"He Squealed On His Gang...And The Word Was Out...WASTE HIM!"
Produced by Joe Solomon (WEREWOLVES ON WHEELS & ANGELS FROM HELL and who specialized in these) and Paul Rapp SCREAM FREE & THE STUDENT NURSES) it was released during the pivotal year of 1969 for biker films that also included the classics THE CYCLE SAVAGES, FIVE THE HARD WAY, HELL'S BELLES, HELL'S ANGELS '69, NAKED ANGELS, SATAN'S SADISTS, and of course EASY RIDER. All of which would lead to an explosion of choppers, iron crosses, and sleaziness which burst on the screen the following year. Although an exploitation genre film at its core (including a couple of brutal offscreen rapes) there is a surprisingly rather tender love story in RUN ANGEL RUN that makes this film a bit of an outlier.
Angel (William Smith) has incurred the wrath of his fellow outlaw cycle gang members as he has sold a tell-all story about the biker lifestyle to a major weekly news magazine (titled "Like") for the sum of $10,000. Unfortunately, Big Bill Smith did not seem to think this one through too carefully as not only does he have to wait two weeks to collect his payment but in addition, he must drive from his home base of L.A. up to San Francisco to retrieve it. Adding to his problems he is thrown in jail and upon having bail posted by his girlfriend, Laurie (Jack Starrett's daughter Valerie Starrett) he learns surprisingly (to him at least -somewhat oddly it would seem) that he is the subject of a massive manhunt by the biker community. All of whom are angrily clutching the magazine while snarling vengeance.
Heading off on his chopper with Laurie he is immediately sent upon by a gang of bikers who pursue him to a railroad yard where Starrett stages an excellent chase sequence involving a moving train that climaxes with Laurie jumping into an open boxcar (probably courtesy of stunt woman Randee Lynn Jensen) and Angel jumping his bike on a flatcar which is helped by some quick editing and changeover from a chopper to a motocross bike for the jump. The sequence also has some multi-screen editing and is a precursor to what a great director Starrett was and his feel for staging terrific action sequences.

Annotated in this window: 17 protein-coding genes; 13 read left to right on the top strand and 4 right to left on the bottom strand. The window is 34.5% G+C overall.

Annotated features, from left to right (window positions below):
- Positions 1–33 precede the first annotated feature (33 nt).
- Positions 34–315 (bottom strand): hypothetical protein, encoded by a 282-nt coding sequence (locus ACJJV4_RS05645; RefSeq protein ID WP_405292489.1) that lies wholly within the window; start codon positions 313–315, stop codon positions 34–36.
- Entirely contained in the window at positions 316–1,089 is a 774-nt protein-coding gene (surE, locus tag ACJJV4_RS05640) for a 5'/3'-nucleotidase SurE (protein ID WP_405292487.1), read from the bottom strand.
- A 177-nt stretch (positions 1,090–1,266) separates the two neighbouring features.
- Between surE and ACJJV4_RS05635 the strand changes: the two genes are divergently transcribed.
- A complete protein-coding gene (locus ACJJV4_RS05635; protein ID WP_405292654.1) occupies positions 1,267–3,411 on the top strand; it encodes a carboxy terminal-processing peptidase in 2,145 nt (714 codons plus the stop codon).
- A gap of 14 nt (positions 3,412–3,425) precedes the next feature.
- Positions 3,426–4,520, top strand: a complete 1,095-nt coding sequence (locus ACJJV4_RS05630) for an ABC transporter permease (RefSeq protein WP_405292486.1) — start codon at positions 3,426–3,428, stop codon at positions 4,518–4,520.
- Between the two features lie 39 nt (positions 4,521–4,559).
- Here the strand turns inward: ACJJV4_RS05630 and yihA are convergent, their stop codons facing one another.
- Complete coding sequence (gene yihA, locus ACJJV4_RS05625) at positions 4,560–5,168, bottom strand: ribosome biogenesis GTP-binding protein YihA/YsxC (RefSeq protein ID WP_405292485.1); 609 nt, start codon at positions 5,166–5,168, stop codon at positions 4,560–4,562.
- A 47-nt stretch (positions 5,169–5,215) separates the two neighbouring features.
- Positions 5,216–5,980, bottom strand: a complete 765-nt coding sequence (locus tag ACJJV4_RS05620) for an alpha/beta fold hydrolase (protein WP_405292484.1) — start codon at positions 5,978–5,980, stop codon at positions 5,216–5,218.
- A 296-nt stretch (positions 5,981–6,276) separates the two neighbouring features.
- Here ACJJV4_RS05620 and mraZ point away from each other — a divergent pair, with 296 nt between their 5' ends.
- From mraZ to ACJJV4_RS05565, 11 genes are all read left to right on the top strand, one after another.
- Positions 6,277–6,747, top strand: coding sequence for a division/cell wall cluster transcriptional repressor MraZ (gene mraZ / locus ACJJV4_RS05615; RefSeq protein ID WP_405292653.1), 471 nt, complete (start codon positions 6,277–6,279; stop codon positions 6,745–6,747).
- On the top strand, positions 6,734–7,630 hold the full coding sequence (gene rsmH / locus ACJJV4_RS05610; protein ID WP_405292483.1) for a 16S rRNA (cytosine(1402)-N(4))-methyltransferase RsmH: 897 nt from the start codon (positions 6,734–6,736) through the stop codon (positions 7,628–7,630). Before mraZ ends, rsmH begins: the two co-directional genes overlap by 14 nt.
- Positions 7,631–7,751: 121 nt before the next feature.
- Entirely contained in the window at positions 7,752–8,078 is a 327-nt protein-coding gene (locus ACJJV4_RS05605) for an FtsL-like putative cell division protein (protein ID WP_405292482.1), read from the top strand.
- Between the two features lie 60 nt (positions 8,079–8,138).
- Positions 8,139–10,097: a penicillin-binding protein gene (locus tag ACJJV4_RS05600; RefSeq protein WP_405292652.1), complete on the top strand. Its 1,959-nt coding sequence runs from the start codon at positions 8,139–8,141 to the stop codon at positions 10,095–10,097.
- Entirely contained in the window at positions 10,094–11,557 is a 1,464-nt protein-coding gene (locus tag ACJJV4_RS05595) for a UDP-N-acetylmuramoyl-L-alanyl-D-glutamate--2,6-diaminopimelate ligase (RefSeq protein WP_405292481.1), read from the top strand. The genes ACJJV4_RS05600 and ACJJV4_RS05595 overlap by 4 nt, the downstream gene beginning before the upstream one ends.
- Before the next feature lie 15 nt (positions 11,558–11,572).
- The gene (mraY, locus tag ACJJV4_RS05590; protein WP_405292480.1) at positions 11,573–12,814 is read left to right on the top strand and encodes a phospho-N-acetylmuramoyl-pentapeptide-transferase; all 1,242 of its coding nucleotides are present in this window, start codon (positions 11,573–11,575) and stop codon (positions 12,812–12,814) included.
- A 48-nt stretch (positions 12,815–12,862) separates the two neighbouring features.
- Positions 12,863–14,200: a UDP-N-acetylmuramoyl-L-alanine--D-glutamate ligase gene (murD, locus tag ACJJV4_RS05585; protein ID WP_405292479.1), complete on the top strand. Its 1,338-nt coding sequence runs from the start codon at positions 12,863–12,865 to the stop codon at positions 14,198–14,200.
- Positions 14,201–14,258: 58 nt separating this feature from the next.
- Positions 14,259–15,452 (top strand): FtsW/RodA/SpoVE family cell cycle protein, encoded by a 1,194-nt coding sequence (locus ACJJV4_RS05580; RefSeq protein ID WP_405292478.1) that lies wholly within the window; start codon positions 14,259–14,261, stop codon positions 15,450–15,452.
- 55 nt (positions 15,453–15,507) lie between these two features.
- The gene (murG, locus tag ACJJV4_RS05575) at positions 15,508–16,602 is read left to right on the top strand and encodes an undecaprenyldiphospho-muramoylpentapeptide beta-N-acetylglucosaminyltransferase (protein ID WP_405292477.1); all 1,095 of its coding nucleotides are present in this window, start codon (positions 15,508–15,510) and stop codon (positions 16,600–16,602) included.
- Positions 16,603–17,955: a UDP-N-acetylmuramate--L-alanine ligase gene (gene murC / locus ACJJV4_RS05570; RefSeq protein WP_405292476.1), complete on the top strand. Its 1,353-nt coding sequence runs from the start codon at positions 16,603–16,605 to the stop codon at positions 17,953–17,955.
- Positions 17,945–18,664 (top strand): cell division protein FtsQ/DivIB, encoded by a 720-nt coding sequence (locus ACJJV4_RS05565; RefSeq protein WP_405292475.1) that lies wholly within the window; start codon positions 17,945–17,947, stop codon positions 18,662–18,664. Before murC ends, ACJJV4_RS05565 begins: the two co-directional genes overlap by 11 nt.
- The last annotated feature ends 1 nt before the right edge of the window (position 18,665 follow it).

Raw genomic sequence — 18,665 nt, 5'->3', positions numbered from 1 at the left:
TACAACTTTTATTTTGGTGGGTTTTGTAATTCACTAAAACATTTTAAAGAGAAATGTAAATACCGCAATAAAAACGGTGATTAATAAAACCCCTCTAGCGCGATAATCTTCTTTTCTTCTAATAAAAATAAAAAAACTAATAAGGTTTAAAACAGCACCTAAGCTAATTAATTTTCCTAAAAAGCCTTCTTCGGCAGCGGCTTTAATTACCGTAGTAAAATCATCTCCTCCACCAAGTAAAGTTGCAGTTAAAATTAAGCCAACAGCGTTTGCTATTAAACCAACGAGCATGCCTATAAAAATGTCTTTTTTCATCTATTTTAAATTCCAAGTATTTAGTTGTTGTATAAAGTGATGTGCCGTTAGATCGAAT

After tangling with some hobo-rapists Angel and Laurie take to the backroads and finding themselves in a small, isolated town they set up home in an abandoned house and attempt a kind of domestic tranquility (which is shaky at best) as Angel gets a job with local sheep rancher Dan Felton (Don Kemp THE GIRLS FROM THUNDER STRIP) where he initially seems eager to settle down. He bonds with Felton after repairing the rancher's antique motorcycle and begins to learn the intricacies of sheep farming including "sheep dipping"(??). Things turn dark when Angel's old gang tracks him down and begin their brutal revenge which tragically involves Felton's teenage daughter Meg (Margaret Markov).
Made for under $100,000 and shot in 13 days it went on to gross 13 million at the box office putting it directly behind A BOY NAMED CHARLIE BROWN and just ahead of THE WILD BUNCH making it one of the most successful films of the outlaw biker drive-in genre. Starrett gets the most out of the film's meager budget and it does get bogged down for short periods of time with some of the mundane plot elements there's slow-building tension as Angel's old gang tracks him down. Although the scenario of the biker wanting to quit and go straight would be used later (such as 1970's ANGEL UNCHAINED), RUN ANGEL RUN is deservedly considered one of the best among the golden period of biker films.
Markov who although in a small early role here shows the beginnings of her later cult status as an actress in the coming decade who is not only a beautiful face on the screen (she is one of those actresses that the camera seems to love) but bringing a wonderful presence to her film roles. After her marriage to actor and later producer Mark Damon (THE DEVIL'S WEDDING NIGHT), she would drop out of sight but in the past several years has turned up in several DVD extras and documentaries.
The screenplay was written by Jerome Wish (his other two credits are THE GAY DECEIVERS and ANGELS FROM HELL) and a V.A. Furlong. As this is the pseudonym-sounding V.A.'s only screen credit I'm wondering if it could actually be Jack Starrett? The busy Stu Phillips (BEYOND THE VALLEY OF THE DOLLS, THE CURIOUS FEMALE, FOLLOW ME, and a truckload of other credits) supplies the score with the catchy & melodic (and a bit out of place) title theme by country superstar Tammy Wynette with some additional songs by The Windows.
The full-frame DVD from Media Blasters is taken from a VHS master and features a Joe Bob Briggs commentary.